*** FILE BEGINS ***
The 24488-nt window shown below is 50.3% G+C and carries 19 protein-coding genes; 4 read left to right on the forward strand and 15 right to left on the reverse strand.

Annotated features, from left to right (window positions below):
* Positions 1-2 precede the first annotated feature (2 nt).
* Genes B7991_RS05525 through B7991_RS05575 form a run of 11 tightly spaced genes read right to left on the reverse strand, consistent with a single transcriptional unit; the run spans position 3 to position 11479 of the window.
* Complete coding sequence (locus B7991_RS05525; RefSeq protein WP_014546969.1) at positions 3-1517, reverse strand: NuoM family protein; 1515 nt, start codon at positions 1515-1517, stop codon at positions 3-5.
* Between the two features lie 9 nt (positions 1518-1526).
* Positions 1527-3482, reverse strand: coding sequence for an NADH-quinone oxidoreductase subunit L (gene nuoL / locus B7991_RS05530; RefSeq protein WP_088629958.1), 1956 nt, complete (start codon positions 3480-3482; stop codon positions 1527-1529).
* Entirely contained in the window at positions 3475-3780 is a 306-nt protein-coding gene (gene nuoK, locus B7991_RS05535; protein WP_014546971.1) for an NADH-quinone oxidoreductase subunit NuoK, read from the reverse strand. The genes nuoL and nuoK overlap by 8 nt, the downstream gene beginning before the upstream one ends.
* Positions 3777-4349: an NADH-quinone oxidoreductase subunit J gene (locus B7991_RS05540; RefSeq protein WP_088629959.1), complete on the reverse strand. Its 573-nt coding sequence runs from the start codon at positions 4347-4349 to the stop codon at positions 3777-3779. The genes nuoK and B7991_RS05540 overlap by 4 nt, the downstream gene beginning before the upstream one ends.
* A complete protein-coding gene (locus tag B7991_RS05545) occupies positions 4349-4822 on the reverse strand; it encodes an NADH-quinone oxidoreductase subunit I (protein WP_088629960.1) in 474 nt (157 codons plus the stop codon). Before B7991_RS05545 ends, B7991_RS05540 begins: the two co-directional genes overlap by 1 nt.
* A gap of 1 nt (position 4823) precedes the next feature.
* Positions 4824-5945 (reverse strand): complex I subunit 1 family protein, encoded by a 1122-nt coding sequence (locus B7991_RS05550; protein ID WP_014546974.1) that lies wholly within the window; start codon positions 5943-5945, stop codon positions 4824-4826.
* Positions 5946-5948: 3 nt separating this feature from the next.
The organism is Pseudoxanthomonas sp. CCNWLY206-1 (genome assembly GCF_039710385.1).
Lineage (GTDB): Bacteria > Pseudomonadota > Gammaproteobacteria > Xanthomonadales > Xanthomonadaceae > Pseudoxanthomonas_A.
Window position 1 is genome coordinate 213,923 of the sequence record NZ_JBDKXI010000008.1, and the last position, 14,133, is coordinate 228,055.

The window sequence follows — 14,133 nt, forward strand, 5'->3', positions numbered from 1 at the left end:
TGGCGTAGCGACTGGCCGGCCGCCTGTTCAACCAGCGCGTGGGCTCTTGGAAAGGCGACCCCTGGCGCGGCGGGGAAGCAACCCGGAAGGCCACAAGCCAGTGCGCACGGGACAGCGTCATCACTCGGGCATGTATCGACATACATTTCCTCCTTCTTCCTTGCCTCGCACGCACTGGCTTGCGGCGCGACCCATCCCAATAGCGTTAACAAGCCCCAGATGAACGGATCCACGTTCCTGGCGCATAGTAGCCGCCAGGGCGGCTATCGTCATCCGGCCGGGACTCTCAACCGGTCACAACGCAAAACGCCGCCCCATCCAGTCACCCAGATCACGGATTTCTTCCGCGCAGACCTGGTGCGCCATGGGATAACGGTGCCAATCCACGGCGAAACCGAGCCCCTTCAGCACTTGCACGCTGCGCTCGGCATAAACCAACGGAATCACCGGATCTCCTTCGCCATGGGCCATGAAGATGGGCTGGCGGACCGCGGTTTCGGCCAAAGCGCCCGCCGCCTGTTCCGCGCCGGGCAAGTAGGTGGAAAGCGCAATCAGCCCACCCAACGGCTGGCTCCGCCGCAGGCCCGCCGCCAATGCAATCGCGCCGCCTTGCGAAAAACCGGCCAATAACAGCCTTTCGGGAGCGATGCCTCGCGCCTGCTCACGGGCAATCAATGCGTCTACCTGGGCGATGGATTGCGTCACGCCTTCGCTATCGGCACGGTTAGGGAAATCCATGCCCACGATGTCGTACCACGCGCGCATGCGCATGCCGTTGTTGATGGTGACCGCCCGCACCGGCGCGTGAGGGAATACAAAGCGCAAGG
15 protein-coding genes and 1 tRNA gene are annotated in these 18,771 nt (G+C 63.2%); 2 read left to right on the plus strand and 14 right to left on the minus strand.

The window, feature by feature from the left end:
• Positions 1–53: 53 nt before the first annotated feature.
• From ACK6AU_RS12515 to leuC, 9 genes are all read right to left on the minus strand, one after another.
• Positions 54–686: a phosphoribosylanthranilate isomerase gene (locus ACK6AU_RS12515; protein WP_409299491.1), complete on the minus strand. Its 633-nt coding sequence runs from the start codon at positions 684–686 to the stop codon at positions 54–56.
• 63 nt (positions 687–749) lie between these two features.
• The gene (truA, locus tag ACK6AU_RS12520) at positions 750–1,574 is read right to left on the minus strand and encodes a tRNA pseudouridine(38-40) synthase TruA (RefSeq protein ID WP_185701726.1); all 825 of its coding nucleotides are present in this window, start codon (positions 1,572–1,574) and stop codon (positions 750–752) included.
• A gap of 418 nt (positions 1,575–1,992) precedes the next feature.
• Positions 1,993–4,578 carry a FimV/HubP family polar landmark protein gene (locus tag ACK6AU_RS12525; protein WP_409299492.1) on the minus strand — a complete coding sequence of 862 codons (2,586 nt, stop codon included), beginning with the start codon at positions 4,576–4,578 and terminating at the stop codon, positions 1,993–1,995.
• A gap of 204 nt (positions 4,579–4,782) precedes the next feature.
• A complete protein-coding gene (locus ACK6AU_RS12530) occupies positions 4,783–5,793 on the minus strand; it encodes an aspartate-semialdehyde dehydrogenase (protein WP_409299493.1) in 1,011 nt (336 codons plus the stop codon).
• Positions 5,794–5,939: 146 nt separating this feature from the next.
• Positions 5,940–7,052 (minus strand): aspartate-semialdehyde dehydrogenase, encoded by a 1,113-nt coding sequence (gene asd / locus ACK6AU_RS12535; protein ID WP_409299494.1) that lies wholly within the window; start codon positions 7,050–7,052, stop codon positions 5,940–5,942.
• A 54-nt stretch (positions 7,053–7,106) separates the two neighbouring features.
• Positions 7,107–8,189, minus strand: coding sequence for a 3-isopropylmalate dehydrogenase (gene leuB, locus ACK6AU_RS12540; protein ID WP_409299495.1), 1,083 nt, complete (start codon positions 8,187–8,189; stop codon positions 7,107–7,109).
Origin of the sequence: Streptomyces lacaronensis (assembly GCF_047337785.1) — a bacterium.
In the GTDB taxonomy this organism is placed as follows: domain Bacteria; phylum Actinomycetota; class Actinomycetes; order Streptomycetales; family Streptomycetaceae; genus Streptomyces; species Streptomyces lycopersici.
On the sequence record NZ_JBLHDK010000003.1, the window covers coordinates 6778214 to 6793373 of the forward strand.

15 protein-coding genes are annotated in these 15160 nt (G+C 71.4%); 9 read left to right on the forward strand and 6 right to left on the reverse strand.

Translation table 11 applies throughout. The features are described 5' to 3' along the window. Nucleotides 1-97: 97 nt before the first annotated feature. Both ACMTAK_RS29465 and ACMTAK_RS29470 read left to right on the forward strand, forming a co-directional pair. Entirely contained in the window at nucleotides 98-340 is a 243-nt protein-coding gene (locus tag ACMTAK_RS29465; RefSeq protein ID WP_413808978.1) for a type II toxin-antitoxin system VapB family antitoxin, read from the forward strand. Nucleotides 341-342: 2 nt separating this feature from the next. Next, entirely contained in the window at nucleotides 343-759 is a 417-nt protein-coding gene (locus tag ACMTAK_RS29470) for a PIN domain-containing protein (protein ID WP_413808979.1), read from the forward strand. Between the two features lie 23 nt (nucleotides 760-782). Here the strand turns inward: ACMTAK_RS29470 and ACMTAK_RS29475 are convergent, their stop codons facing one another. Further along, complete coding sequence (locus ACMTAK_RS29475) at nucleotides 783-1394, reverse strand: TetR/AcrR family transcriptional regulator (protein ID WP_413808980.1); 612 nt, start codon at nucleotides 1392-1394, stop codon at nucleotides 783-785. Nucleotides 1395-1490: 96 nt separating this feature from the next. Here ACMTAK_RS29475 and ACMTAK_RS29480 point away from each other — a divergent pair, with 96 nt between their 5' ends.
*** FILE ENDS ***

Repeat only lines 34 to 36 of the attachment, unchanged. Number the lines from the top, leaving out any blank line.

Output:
Origin of the sequence: Streptomyces lacaronensis (assembly GCF_047337785.1) — a bacterium.
In the GTDB taxonomy this organism is placed as follows: domain Bacteria; phylum Actinomycetota; class Actinomycetes; order Streptomycetales; family Streptomycetaceae; genus Streptomyces; species Streptomyces lycopersici.
On the sequence record NZ_JBLHDK010000003.1, the window covers coordinates 6778214 to 6793373 of the forward strand.